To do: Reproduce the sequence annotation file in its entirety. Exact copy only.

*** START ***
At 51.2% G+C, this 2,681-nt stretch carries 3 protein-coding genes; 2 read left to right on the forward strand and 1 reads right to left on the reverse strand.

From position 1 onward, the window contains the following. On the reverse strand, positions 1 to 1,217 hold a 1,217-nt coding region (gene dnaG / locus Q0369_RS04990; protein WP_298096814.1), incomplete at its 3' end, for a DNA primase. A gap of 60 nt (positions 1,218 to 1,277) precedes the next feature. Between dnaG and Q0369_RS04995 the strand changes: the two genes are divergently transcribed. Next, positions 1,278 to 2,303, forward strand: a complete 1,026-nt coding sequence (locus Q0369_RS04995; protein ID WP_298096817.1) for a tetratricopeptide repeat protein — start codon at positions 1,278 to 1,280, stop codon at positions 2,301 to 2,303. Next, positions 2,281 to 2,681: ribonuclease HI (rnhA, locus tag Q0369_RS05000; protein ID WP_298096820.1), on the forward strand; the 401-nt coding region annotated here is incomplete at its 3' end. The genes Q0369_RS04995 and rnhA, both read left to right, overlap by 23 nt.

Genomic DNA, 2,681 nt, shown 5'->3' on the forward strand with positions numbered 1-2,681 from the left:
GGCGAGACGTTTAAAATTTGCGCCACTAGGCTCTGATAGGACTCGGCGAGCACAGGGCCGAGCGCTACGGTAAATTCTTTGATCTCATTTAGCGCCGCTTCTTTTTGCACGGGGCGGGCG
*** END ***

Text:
At 51.2% G+C, this 2,681-nt stretch carries 3 protein-coding genes; 2 read left to right on the forward strand and 1 reads right to left on the reverse strand.

From position 1 onward, the window contains the following. On the reverse strand, positions 1 to 1,217 hold a 1,217-nt coding region (gene dnaG / locus Q0369_RS04990; protein WP_298096814.1), incomplete at its 3' end, for a DNA primase. A gap of 60 nt (positions 1,218 to 1,277) precedes the next feature. Between dnaG and Q0369_RS04995 the strand changes: the two genes are divergently transcribed. Next, positions 1,278 to 2,303, forward strand: a complete 1,026-nt coding sequence (locus Q0369_RS04995; protein ID WP_298096817.1) for a tetratricopeptide repeat protein — start codon at positions 1,278 to 1,280, stop codon at positions 2,301 to 2,303. Next, positions 2,281 to 2,681: ribonuclease HI (rnhA, locus tag Q0369_RS05000; protein ID WP_298096820.1), on the forward strand; the 401-nt coding region annotated here is incomplete at its 3' end. The genes Q0369_RS04995 and rnhA, both read left to right, overlap by 23 nt.

Genomic DNA, 2,681 nt, shown 5'->3' on the forward strand with positions numbered 1-2,681 from the left:
GGCGAGACGTTTAAAATTTGCGCCACTAGGCTCTGATAGGACTCGGCGAGCACAGGGCCGAGCGCTACGGTAAATTCTTTGATCTCATTTAGCGCCGCTTCTTTTTGCACGGGGCGGGCG